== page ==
This is the expression:
|((x * dumb) + smart)|
where x represents the probability of a desired effect occurring through blind luck alone, without human intervention, smart represents the influence on the final probability of human intelligence, and dumb representing the influence of human stupidity on the desired outcome.
This can be simplified to:
|(x * dumb) smart|
---------- + -----
In the first part, the dumb above and below the line cancel each other out, leaving just x behind, thus:
x + -----
Now, in an equation, where y represents the final (and greatly desired) outcome, the expression looks like:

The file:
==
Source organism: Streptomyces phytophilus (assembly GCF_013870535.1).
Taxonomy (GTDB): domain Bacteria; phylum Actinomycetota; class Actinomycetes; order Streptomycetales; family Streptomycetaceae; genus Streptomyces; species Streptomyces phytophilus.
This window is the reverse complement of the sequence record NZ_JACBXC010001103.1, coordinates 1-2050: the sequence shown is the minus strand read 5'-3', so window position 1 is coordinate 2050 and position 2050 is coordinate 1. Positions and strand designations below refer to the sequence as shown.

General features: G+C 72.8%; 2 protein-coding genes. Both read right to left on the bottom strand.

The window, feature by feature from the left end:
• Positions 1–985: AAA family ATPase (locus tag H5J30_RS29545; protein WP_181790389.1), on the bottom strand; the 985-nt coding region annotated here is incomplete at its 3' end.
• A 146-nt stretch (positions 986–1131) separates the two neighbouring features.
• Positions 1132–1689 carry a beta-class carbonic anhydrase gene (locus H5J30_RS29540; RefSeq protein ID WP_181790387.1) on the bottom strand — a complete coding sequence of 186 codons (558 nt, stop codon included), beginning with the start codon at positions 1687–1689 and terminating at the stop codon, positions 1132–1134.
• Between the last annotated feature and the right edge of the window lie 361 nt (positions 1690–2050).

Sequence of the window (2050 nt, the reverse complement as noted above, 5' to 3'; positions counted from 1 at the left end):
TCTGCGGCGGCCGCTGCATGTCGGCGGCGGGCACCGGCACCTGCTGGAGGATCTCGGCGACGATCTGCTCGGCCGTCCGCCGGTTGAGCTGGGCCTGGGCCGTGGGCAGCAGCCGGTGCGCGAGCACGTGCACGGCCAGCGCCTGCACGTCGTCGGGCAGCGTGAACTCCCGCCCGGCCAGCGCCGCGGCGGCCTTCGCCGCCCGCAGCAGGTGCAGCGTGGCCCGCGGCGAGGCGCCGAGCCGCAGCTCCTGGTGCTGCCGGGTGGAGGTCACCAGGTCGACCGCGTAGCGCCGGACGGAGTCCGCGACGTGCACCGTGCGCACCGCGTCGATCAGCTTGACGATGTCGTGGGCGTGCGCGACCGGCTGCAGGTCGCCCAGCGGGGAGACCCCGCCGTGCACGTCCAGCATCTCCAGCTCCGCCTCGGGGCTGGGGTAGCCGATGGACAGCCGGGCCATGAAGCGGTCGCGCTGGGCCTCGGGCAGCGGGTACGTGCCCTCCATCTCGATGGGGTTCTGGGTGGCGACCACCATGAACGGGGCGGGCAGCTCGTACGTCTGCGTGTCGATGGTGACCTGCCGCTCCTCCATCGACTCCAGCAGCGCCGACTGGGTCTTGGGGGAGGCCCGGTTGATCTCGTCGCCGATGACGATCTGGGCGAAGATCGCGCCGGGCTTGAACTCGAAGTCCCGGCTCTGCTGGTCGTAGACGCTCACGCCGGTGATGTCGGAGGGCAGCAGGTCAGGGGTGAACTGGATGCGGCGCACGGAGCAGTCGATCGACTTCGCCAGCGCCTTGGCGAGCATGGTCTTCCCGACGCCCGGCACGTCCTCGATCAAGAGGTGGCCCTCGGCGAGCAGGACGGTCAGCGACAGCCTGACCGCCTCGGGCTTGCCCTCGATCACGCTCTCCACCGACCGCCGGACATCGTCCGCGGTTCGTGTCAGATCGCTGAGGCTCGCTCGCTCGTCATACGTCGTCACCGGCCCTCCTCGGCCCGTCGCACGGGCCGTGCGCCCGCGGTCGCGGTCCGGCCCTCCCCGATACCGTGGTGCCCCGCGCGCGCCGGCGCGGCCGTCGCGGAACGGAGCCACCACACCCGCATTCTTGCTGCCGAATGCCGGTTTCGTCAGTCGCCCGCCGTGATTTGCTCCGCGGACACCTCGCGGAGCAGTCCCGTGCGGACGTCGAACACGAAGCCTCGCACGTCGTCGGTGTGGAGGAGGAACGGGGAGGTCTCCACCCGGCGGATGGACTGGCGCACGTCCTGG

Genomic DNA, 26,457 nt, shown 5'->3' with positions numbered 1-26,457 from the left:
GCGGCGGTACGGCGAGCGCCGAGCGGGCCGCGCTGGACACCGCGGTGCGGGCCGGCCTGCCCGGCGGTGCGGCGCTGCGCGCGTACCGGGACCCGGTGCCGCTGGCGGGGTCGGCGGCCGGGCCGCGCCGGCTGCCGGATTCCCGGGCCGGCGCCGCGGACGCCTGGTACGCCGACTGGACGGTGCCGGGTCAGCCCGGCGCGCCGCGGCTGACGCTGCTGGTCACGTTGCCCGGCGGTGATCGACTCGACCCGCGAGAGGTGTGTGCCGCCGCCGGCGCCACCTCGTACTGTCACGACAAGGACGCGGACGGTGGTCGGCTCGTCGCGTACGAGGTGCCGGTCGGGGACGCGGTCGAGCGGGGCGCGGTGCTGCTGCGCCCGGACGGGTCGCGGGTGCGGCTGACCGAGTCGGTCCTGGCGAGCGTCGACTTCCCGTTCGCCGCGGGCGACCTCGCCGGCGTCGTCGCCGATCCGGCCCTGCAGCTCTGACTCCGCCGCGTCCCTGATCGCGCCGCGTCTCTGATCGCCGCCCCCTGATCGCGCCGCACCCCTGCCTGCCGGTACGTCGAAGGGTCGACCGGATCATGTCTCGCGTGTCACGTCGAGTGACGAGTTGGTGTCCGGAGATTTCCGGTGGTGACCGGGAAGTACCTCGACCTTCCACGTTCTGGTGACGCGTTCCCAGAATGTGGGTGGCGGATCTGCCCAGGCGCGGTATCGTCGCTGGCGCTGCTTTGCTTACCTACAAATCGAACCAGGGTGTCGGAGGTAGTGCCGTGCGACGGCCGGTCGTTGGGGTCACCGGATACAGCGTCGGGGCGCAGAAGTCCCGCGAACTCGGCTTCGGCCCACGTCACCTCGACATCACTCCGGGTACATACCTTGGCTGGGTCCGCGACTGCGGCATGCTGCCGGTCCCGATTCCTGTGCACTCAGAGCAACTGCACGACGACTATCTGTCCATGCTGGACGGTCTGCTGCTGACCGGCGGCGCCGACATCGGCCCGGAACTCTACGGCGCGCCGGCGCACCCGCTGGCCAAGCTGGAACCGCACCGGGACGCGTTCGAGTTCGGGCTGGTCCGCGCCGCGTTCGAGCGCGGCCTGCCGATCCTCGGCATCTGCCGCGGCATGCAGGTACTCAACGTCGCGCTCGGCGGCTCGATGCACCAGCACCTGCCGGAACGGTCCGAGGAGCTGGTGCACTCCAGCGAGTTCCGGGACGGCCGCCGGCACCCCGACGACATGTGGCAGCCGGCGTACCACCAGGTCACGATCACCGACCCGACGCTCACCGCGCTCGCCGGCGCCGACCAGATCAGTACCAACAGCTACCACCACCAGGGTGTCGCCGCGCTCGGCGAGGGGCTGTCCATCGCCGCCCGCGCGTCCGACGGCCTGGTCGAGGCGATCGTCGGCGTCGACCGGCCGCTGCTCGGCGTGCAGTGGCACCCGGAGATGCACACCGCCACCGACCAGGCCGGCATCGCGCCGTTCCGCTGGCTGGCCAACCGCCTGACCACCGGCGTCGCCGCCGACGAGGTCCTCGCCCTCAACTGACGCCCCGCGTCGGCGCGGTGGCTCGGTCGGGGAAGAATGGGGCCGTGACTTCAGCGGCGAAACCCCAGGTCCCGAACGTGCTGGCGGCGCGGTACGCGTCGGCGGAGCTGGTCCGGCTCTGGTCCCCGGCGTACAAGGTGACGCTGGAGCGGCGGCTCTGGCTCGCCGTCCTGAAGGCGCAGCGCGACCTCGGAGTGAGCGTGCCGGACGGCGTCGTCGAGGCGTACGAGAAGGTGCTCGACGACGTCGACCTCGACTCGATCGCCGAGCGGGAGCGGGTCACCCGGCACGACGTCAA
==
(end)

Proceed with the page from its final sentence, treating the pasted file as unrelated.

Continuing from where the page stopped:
y = x + -----
Suddenly, I realised what this equation means. As dumb tends towards infinity, the smart / dumb part of that equation tends towards zero.
What this means is that, no matter how smart you are, against the entire weight of human stupidity none of your smarts are going to make a blind bit of difference.
All you can hope for is that events happen the way you want through sheer blind luck, is all.
I'm calling this Alexander's Theorem.